The bill requires the SEC, within 2 years, to require the annual reporting of Demographics (full-time; part-time; race ethnicity; gender); stability information (turn-over rates; internal hirings; promotions etc.); composition (data of diversity including policies to address); skills and capabilities (training etc.); health, safety, and well-being (injuries; physical and mental illness; expenditures on health, safety, and well-being; OCHA claims; harassment or discrimination instances); compensation and incentives (salaries, benefits, policies on performance etc.); recruiting and needs (number of new jobs; educational requirements; retention rates); and engagement and productivity (mental well-being; life-work-balance).

The opposition is concerned with disclosing this type of information, if not material, because it goes to the heart of day-to-day business decisions, including maintaining a competitive advantage. These types of internal decisions have traditionally been left to management and not the type that the SEC or the courts have allowed investors to weigh-in on.

Title VII “Workplace Harassment Disclosure”

Congress found that companies should disclose whether they have expended funds to resolve, settle, or litigate claims of workplace harassment. They should also disclose whether executives and managers are complying with prohibitions against harassment and facilitate a culture of silence, disrespect, intimidation, and abuse that negatively affects the health and safety or workers.

The bill requires the SEC, within 1 year, to promulgate a rule that requires the disclosure of workplace harassment and retaliation for reporting, resisting, opposing, or assisting in the investigation. Also, it requires the disclosure of the number of settlements and/or judgements including the amount paid to settle or because of a judgement.

The general opposition to this type of disclosure requirement is that if the information is determined to be material, then it is already a requirement to disclose to investors.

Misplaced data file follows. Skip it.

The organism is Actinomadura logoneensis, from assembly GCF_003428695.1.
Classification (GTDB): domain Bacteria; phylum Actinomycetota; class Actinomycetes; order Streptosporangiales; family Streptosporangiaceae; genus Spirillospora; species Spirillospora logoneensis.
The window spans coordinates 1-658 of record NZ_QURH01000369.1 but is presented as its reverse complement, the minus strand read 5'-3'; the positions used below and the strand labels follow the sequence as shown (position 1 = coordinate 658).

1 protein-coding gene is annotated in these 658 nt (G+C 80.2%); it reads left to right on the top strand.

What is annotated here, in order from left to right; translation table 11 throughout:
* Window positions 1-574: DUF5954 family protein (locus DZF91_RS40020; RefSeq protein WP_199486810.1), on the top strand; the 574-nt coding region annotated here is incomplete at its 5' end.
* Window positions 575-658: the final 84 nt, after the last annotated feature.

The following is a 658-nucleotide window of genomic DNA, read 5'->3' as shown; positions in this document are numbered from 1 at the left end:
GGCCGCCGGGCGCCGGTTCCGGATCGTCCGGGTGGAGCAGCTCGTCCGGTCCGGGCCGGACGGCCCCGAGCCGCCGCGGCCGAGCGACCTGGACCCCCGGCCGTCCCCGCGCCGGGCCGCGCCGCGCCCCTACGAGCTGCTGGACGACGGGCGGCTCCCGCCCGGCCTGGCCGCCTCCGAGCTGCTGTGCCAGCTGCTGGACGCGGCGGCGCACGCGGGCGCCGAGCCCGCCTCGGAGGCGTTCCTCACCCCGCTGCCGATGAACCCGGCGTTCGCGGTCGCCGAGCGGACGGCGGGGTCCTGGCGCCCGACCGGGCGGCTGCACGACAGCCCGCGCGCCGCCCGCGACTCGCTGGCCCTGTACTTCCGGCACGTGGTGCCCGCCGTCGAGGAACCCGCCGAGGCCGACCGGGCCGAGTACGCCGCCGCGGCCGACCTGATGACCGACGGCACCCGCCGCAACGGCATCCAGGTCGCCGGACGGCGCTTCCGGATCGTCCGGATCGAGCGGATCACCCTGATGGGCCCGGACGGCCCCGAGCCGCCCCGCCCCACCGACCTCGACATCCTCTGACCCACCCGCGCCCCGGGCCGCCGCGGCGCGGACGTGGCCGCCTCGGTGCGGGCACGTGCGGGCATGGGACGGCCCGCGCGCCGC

Title VIII “Cybersecurity Disclosure”

There were no Congressional findings. The text merely requires the SEC, within 1 year, to promulgate a rule that requires the disclosure of whether any member of the governing body (e.g., Board) has cybersecurity expertise or experience; and if not, what has been done by non-governing members to address it. The opposition indicated that there is no support or findings to justify this information to be disclosed.

Title IX “Diversity Disclosure”

There were no Congressional findings. The text requires the SEC to mandate companies disclose the demographics of their boards. This includes the “voluntary self-identification” of racial, ethnic, gender identity, sexual orientation, and veterans. Also, to disclose whether the board adopted any policy, plan, or strategy to promote racial, ethnic, and gender diversity amongst directors and executive officers. The text also creates the Director of the Office of Minority and Women Inclusion at the SEC. The newly created office must submit a “best-practices” for compliance to Congress every 3 years.

The bill also establishes a diversity advisory group made up of federal governments, academia, and the private sector. The group must study and identify strategies to increase gender identity, racial, ethnic, and sexual orientation diversity among board members. It must also submit a report to Congress with 270 days of its establishment and then annual reports thereafter.

Title X “Forced Labor Disclosure”

There were no Congressional findings. The text requires the SEC to promulgate a limited rule that requires the disclosure of information regarding goods imported, originated in forced labor camps, or manufactured from the Xinjiang Uyghur Autonomous Region. Also, that the SEC shall assess compliance and submit an annual report to Congress. The GAO must do a periodic report on this disclosure topic as well.

Title XI “Small business Exception”

There were no Congressional findings. The text requires the SEC, within 12 months, to conduct a study regarding the impact of disclosure requirements on small businesses.